Beyond Google Reader: CommaFeed
Now that Google Reader is officially gone, most folks have settled on a replacement of some sort. In fact, a few months ago I even went through the process of installing Tiny Tiny RSS as a viable and powerful replacement. At the time, there was only one feature I sorely missed, the "next unread blog" link. Approximately three days before Google Reader shut down for good, I found the holy grail of RSS readers: CommaFeed.
CommaFeed is an open-source project written in Java. It's offered as a free Web-based solution at https://www.commafeed.com. Although the interface is similar to Google Reader, it feels slightly stripped down. Thankfully, it provides a bookmarkable link that will take you to your next unread RSS entry. That feature is the single most important, and difficult to find, RSS reader feature I need.
CommaFeed unfortunately doesn't have a really good mobile interface, and it's lacking features in its Android app, but improvements are being made on both fronts. I must admit, however, that even more important than the "next unread blog" link feature, is the ability to download the https://github.com/Athou/commafeedsource code from GitHub and compile CommaFeed for self-hosting. I don't ever want to get "Google Reader'ed" again. Hosting is complicated, because it's a Java application, but the instructions on the GitHub site make it fairly painless. I recommend trying out https://www.commafeed.com before compiling and self-hosting, because CommaFeed's interface might not be for everyone.
Practical Task Scheduling Deployment
July 20, 2016 12:00 pm CDT
One of the best things about the UNIX environment (aside from being stable and efficient) is the vast array of software tools available to help you do your job. Traditionally, a UNIX tool does only one thing, but does that one thing very well. For example, grep is very easy to use and can search vast amounts of data quickly. The find tool can find a particular file or files based on all kinds of criteria. It's pretty easy to string these tools together to build even more powerful tools, such as a tool that finds all of the .log files in the /home directory and searches each one for a particular entry. This erector-set mentality allows UNIX system administrators to seem to always have the right tool for the job.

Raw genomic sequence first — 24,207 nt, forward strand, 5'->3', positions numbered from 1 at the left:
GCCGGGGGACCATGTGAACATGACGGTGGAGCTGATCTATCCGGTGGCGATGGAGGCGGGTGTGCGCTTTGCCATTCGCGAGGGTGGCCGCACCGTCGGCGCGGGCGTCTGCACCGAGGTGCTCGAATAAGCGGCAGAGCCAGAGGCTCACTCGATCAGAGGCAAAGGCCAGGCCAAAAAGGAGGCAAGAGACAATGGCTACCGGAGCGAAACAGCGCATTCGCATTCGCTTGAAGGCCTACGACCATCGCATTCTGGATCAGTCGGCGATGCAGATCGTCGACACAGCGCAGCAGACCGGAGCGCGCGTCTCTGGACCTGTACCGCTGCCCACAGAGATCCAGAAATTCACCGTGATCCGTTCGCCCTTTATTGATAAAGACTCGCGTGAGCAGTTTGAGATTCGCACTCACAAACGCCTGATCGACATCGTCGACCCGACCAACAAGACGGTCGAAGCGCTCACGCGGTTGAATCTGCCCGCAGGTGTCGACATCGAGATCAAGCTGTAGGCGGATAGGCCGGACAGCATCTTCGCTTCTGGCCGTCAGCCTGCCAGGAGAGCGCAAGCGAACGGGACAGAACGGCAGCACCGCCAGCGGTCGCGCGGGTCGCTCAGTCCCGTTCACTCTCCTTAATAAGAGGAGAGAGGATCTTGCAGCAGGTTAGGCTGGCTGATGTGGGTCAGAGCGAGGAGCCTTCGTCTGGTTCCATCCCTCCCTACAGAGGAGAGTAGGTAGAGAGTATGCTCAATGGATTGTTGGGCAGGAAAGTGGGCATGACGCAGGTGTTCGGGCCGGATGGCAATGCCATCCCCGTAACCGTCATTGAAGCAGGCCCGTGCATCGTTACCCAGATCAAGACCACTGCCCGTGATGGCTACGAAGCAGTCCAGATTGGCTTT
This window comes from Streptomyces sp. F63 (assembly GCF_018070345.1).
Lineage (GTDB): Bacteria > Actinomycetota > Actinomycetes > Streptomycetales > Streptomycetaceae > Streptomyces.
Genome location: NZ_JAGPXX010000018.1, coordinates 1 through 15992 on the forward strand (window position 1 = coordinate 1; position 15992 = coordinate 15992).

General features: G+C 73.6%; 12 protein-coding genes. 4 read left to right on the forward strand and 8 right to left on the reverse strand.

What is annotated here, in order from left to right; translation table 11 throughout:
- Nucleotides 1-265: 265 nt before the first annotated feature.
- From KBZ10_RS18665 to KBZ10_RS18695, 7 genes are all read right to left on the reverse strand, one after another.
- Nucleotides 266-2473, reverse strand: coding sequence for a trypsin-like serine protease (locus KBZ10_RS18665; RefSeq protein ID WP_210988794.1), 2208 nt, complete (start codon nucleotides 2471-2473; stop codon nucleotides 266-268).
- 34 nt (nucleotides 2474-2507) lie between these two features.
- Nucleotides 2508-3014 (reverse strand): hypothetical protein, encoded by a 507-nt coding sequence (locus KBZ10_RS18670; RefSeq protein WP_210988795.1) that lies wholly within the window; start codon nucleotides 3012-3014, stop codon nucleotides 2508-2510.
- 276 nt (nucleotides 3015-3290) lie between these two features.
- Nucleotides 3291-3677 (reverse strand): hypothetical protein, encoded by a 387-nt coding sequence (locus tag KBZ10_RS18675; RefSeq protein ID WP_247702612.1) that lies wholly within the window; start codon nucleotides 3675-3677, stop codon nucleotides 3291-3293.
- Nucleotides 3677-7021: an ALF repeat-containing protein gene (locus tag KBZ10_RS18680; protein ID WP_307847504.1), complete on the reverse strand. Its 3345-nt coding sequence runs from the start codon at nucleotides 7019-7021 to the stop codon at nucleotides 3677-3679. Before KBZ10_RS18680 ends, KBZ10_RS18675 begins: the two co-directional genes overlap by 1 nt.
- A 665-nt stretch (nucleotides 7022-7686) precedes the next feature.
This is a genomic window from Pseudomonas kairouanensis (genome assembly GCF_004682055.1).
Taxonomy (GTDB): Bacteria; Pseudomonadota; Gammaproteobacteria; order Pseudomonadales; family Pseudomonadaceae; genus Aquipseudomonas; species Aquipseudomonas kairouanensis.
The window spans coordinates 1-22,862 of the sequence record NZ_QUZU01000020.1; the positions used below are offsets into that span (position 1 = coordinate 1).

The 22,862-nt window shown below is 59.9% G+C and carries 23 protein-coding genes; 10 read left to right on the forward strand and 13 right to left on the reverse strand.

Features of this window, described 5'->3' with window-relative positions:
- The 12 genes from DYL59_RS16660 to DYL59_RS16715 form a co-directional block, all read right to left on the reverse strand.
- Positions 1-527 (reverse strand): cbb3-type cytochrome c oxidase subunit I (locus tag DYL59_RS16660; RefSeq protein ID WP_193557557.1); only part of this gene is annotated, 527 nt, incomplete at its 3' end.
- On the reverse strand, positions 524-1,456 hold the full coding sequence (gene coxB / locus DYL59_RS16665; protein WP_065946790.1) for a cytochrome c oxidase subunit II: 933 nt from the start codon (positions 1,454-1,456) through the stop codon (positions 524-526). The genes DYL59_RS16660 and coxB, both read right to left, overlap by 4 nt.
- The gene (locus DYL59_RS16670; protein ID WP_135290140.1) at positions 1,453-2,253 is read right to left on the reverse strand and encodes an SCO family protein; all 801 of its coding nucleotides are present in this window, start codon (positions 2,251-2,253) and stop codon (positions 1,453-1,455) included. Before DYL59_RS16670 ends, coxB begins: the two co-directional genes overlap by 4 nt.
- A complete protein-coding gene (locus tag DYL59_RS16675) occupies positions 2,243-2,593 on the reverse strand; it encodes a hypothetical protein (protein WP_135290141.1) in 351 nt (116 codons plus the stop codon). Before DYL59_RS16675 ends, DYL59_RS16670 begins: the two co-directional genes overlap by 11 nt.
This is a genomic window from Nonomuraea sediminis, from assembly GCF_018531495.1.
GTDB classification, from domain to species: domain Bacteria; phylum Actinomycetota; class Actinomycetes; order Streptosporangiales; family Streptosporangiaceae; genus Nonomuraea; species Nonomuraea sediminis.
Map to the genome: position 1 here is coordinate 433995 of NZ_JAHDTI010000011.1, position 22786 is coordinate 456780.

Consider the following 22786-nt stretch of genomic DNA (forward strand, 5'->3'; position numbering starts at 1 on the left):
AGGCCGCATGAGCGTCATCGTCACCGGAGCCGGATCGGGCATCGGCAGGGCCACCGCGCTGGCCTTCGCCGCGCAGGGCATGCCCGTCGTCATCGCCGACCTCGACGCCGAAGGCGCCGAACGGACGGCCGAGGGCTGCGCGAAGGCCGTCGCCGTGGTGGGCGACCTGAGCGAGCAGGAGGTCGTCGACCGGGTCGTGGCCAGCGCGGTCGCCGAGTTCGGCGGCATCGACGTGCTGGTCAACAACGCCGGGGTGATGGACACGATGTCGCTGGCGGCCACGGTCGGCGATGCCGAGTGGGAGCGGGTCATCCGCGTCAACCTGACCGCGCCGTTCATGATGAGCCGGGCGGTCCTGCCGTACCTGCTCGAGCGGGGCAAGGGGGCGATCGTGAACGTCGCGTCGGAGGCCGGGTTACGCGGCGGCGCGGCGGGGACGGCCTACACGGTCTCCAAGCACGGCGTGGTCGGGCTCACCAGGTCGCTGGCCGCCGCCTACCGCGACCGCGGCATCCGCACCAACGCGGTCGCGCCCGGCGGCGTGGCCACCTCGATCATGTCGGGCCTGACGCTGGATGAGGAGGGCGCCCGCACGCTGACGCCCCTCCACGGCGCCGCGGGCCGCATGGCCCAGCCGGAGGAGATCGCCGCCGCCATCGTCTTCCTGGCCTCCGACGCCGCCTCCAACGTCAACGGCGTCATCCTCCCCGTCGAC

Cron traditionally has been considered another such a tool for job scheduling, but is it enough? This webinar considers that very question. The first part builds on a previous Geek Guide, Beyond Cron, and briefly describes how to know when it might be time to consider upgrading your job scheduling infrastructure. The second part presents an actual planning and implementation framework.
Join Linux Journal's Mike Diehl and Pat Cameron of Help Systems.
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- SUSE LLC's SUSE Manager
- Murat Yener and Onur Dundar's Expert Android Studio (Wrox)
- My +1 Sword of Productivity
- Managing Linux Using Puppet
- Non-Linux FOSS: Caffeine!
- Doing for User Space What We Did for Kernel Space
- SuperTuxKart 0.9.2 Released
- Google's SwiftShader Released
- Parsing an RSS News Feed with a Bash Script
- Rogue Wave Software's Zend Server
With all the industry talk about the benefits of Linux on Power and all the performance advantages offered by its open architecture, you may be considering a move in that direction. If you are thinking about analytics, big data and cloud computing, you would be right to evaluate Power. The idea of using commodity x86 hardware and replacing it every three years is an outdated cost model. It doesn’t consider the total cost of ownership, and it doesn’t consider the advantage of real processing power, high-availability and multithreading like a demon.
This ebook takes a look at some of the practical applications of the Linux on Power platform and ways you might bring all the performance power of this open architecture to bear for your organization. There are no smoke and mirrors here—just hard, cold, empirical evidence provided by independent sources. I also consider some innovative ways Linux on Power will be used in the future.Get the Guide